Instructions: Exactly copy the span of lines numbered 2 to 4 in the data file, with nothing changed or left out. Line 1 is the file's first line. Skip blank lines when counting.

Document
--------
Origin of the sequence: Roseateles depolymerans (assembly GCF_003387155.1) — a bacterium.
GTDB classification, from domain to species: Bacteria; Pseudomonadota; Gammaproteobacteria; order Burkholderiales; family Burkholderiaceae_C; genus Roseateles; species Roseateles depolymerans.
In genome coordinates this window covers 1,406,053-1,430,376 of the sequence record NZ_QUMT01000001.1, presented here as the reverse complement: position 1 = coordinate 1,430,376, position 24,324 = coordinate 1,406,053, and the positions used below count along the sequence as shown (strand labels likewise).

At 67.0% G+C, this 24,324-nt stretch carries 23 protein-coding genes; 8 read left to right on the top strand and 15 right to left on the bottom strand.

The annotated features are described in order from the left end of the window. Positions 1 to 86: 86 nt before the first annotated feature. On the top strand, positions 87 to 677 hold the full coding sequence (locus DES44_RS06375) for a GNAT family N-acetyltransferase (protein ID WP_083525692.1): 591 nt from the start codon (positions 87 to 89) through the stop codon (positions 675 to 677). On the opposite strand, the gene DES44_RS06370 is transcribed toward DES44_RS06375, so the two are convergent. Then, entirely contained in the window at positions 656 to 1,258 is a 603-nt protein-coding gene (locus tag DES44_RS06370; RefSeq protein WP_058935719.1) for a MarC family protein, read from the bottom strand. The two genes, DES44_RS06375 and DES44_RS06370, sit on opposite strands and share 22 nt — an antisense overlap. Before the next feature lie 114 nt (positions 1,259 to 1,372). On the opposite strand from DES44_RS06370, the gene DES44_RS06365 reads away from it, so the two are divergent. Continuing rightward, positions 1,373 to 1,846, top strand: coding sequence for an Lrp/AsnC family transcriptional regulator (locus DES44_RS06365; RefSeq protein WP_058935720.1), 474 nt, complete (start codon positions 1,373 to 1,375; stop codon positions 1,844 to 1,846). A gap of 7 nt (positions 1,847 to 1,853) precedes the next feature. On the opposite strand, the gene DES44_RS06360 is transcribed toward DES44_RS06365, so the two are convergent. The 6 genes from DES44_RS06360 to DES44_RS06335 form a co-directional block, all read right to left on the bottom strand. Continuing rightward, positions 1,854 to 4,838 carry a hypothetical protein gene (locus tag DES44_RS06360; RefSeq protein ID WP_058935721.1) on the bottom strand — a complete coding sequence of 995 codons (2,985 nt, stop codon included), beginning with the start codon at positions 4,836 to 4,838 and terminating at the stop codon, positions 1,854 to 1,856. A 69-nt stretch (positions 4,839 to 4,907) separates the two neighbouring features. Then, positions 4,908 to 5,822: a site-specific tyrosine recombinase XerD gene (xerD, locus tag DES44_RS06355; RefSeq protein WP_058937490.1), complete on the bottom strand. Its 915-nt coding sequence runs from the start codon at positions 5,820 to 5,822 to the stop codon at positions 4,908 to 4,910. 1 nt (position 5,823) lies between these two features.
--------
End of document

GTDB classification, from domain to species: Bacteria; Pseudomonadota; Gammaproteobacteria; order Burkholderiales; family Burkholderiaceae_C; genus Roseateles; species Roseateles depolymerans.
In genome coordinates this window covers 1,406,053-1,430,376 of the sequence record NZ_QUMT01000001.1, presented here as the reverse complement: position 1 = coordinate 1,430,376, position 24,324 = coordinate 1,406,053, and the positions used below count along the sequence as shown (strand labels likewise).

At 67.0% G+C, this 24,324-nt stretch carries 23 protein-coding genes; 8 read left to right on the top strand and 15 right to left on the bottom strand.